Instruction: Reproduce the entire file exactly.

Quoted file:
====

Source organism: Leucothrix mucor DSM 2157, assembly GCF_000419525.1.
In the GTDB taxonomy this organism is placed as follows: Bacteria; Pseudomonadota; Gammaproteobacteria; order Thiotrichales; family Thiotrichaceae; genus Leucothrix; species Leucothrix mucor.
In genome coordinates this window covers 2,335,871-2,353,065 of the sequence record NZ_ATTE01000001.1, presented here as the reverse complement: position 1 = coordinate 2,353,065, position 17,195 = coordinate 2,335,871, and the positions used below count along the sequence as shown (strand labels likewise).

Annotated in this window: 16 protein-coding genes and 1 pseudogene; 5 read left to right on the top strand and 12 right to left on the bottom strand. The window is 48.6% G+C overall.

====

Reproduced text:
Source organism: Leucothrix mucor DSM 2157, assembly GCF_000419525.1.
In the GTDB taxonomy this organism is placed as follows: Bacteria; Pseudomonadota; Gammaproteobacteria; order Thiotrichales; family Thiotrichaceae; genus Leucothrix; species Leucothrix mucor.
In genome coordinates this window covers 2,335,871-2,353,065 of the sequence record NZ_ATTE01000001.1, presented here as the reverse complement: position 1 = coordinate 2,353,065, position 17,195 = coordinate 2,335,871, and the positions used below count along the sequence as shown (strand labels likewise).

Annotated in this window: 16 protein-coding genes and 1 pseudogene; 5 read left to right on the top strand and 12 right to left on the bottom strand. The window is 48.6% G+C overall.